14:06 GMT27 February 2021
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    A lawsuit filed in the Northern District of California on August 23 alleges that radiation emitted from Apple and Samsung smartphones exceeds safety standards set by the US Federal Communications Commission (FCC), following radiofrequency tests commissioned by the Chicago Tribune.

    According to the class-action lawsuit, “recent testing of the defendants’ products shows that the potential exposure for an owner carrying the phone in a pants or shirt pocket was over the exposure limit, sometimes far exceeding it - in some instances by 500%." 

    The filing also states that Apple “intentionally misrepresented the safety of the iPhones, assuring class members that the iPhones had been adequately tested, and were safe to use on and in close proximity to their bodies at all hours of the day and night, despite information within its knowledge indicating that the radiofrequency exposure was linked to cancer and other health risks.”

    Tests were carried out on 11 cellphone models at the RF Exposure Lab in southern California at two distances: the distance that manufacturers choose for market testing - 5, 10 or 15 millimeters - and the shorter “pocket” distance of 2 millimeters. 

    “To conduct the tests, each phone was placed underneath a tub containing specially formulated liquid intended to simulate the electrical properties of human body tissue …  A probe attached to a robotic arm then moved in the liquid for eighteen minutes, taking 276 measurements of the radiofrequency radiation absorbed,” the lawsuit describes.

    The findings reveal that Apple’s iPhone 7 and iPhone 8, as well as Samsung’s Galaxy S8, S9 and J3, emitted radiation levels higher than those permitted by the FCC. The agency’s guidelines state that cellphones should not emit more than 1.6 watts of radiofrequency per kilogram averaged over a gram of tissue.

    After viewing the lab reports, an FCC spokesperson said that the agency will test radiofrequency from phones over the next few months to verify the Tribune’s results.

    “We take seriously any claims on non-compliance with the radiofrequency exposure standards and will be obtaining and testing the subject phones for compliance with FCC rules,” agency spokesman Neil Grace said in a statement to the Tribune.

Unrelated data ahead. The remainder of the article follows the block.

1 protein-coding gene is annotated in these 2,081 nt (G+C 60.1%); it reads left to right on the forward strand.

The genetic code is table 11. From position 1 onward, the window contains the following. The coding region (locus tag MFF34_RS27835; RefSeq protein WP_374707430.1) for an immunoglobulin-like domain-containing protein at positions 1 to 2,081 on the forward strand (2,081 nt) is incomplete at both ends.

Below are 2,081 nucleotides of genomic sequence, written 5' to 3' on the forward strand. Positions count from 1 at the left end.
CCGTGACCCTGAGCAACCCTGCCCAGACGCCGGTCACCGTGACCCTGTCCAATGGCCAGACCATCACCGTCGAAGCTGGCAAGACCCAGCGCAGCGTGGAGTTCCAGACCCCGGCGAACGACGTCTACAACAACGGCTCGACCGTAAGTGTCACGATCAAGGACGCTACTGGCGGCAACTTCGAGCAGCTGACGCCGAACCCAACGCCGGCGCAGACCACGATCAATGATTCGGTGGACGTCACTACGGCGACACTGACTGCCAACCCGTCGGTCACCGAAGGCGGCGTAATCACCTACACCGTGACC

However, in a statement to the outlet, Apple contested the study’s findings, calling them “inaccurate.” 

    "All iPhone models, including iPhone 7, are fully certified by the FCC and in every other country where iPhone is sold," the company added. "After careful review and subsequent validation of all iPhone models tested in the [Tribune] report, we confirmed we are in compliance and meet all applicable exposure guidelines and limits.”

    According to the FCC’s website, exposure to high levels of radiofrequency can increase body temperatures and heat biological tissue to dangerous levels. Although links between radiofrequency and cancer are currently inconclusive, some experimental data has pointed to a potential link between tumor formation and radiofrequency exposure, according to the FCC.

    However, the lawsuit states that “numerous scientific publications” have shown that radiofrequency exposure has negative effects on living organisms. 

    "Effects include increased cancer risk, cellular stress, increase in harmful free radicals, genetic damages, structural and functional changes of the reproductive system, learning and memory deficits, neurological disorders, and negative impacts on general well-being in humans,” the filing reads.

    The US Centers for Disease Control and Prevention (CDC) claims there is “no scientific evidence” to provide a “definite answer” to whether radiofrequency emitted by cellphones can cause cancer. For those worried about radiofrequency exposure from phones, the CDC recommends using the speakerphone function more often or using a hands-free headset.

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    Tags:
    frequency, Radiation, Samsung, Apple
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